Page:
When we advertise -- when we try to hire employees, they all want to know what we're doing in the environment.

When I say all the company's profits go to doing environmental things through Bloomberg Foundation, that's a big plus to get them to come to work

for us.

There's lots of jobs in renewable, solar and wind and hydro and nuclear and all of these things. So the economics are in favor of doing things pro-

environment.

This saves lives. And the number of jobs that it costs are relatively small. I'm sympathetic to people that lose their jobs. We should try to

help them. But the world changes, technology changes. There's a structure in every industry and we have to do what's right.

In America, they no longer -- even the right-wing crazies no longer say climate change isn't real.

(CROSSTALK)

AMANPOUR: They just say we've got nothing to do with it.

BLOOMBERG: Now they say it's natural; it's not business, not manmade.

Why do they say that? Because in every one of their towns and villages and states and counties, they now have floods where they had droughts. They

now have droughts where they had floods. They have storms that come up. They have tornadoes.

The public wouldn't let the say anything but these are just reacting. They're saying things to cater to a handful of crazies.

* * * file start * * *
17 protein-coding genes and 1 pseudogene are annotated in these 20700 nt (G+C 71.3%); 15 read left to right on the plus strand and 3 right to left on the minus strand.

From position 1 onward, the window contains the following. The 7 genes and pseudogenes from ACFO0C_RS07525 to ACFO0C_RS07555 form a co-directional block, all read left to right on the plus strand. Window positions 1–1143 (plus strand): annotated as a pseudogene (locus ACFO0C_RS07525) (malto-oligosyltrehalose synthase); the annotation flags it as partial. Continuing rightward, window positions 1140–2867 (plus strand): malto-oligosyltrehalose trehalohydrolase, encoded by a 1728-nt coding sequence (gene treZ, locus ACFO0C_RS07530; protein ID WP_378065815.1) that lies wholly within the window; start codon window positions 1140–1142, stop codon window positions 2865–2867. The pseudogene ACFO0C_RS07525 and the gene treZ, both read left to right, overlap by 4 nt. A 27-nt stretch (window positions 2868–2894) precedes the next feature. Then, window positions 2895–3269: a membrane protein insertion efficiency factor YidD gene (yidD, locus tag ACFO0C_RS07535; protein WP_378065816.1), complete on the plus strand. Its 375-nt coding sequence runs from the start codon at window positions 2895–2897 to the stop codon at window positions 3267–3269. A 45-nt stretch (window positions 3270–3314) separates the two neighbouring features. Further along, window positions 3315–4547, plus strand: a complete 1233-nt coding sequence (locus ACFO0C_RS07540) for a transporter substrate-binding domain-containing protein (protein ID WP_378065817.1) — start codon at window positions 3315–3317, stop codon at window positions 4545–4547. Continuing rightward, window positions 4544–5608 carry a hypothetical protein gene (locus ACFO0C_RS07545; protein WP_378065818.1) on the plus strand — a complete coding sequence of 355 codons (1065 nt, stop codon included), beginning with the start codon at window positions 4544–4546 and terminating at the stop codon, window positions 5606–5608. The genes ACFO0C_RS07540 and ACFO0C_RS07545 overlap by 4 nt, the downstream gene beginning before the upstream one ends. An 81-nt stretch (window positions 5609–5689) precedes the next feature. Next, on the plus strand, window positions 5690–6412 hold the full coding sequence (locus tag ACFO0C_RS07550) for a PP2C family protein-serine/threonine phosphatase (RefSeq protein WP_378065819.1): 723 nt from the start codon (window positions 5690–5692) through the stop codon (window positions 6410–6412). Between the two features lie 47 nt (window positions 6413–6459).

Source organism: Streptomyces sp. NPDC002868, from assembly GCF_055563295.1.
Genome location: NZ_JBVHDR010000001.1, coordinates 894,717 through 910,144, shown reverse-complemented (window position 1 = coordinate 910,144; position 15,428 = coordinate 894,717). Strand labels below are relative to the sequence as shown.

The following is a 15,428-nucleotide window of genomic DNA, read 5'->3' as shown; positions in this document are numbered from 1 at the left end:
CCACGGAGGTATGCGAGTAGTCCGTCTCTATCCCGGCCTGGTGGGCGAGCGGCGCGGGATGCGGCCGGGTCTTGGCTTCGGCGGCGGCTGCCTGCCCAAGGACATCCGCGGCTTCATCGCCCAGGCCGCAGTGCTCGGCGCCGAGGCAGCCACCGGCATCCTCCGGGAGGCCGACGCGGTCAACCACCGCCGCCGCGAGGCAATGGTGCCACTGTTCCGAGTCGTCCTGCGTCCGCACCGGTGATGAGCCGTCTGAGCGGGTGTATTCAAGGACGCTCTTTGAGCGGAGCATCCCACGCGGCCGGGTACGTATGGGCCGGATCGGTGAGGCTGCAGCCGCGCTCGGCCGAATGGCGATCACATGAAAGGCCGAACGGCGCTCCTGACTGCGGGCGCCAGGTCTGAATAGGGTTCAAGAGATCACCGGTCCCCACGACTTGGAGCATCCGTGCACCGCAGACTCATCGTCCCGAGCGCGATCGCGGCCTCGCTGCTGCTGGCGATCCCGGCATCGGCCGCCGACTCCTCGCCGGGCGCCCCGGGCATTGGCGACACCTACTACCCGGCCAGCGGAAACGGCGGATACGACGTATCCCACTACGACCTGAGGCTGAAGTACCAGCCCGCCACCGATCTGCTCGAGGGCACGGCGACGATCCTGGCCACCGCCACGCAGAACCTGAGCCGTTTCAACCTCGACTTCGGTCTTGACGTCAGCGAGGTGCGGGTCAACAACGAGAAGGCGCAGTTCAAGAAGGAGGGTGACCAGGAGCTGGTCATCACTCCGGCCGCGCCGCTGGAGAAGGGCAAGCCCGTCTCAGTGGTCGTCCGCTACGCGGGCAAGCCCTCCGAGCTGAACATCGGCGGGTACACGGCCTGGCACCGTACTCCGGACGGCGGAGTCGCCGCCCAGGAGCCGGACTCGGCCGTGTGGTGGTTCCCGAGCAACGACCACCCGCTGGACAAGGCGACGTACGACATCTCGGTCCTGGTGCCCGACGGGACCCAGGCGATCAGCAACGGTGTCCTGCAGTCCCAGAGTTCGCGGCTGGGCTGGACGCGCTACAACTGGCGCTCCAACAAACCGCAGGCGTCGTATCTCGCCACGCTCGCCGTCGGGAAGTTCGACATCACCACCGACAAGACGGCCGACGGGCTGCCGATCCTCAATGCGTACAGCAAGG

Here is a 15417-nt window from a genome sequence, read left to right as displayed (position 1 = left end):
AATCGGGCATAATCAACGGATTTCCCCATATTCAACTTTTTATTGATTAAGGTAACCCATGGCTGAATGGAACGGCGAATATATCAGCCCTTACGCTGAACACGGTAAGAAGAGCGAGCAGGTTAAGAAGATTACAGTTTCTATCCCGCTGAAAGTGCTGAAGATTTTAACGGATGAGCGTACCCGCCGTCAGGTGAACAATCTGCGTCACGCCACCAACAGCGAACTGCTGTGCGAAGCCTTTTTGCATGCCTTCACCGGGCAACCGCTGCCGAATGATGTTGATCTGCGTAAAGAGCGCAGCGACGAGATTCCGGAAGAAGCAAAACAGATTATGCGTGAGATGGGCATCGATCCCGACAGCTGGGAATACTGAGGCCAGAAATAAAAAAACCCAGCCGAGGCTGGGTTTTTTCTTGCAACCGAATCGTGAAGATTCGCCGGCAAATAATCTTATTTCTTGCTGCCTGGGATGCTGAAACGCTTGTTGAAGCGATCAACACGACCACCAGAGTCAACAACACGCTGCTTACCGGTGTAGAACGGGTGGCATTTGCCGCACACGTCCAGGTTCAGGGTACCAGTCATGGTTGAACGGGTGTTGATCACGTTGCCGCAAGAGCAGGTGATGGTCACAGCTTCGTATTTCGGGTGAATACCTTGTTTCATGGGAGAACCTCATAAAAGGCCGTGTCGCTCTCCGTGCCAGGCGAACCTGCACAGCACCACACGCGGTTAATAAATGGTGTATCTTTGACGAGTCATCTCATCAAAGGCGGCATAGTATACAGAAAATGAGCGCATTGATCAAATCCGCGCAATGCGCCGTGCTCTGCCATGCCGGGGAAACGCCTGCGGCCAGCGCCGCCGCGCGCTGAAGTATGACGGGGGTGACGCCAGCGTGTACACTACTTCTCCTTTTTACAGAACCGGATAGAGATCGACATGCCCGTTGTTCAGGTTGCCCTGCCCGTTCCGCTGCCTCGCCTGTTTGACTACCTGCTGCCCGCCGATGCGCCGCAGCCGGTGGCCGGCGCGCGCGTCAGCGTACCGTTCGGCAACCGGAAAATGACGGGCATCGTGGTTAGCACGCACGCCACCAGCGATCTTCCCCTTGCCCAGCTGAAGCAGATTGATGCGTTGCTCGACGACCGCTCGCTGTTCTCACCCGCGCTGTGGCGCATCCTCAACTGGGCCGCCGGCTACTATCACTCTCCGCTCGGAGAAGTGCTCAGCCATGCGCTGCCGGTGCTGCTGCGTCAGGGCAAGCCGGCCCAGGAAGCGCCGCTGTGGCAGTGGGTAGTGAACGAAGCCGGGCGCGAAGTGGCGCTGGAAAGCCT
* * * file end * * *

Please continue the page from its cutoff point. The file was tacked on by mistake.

AMANPOUR: Well, your words, crazies.

What do you make of the Republican presidential candidates who deny the climate science?

BLOOMBERG: There is one of them who was a surgeon, unfortunately, at Johns Hopkins, who doesn't believe in science. Somebody said that's like a

business executive that doesn't believe in profits.

You got a guy like Ted Cruz, who -- I think Dershowitz said was the smartest law student he ever had. And he says some of the stupidest things

I've ever heard.

The only explanation, the only explanation is he doesn't believe it, he is just saying it. Ted Cruz is a smart guy and you can't say what he says in

an intelligent way.

AMANPOUR: Maybe on climate.

What about on immigration, Ted Cruz has talked about, what, deporting --

BLOOMBERG: You want to hurt America, you close our borders. This is a country built by immigrants and what we're doing is we're educating the

best and the brightest, giving them PhDs and we're sending them to France to help France's biotech industry, to help France's universities. This is,

as we say in Gaelic, meshugenah.

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AMANPOUR: In Gaelic!

I hope you understood the "Gaelic" there.

HIDALGO (through translator): I completely agree with what Michael Bloomberg said because today, those who deny the importance of climate

change and disruption of climate are not aware of the problem that this is going to generate. And they are going to miss a few opportunities.

There are extraordinary opportunities for the economy, for employment. This is a new world that is opening up for us with a lot of creativeness, a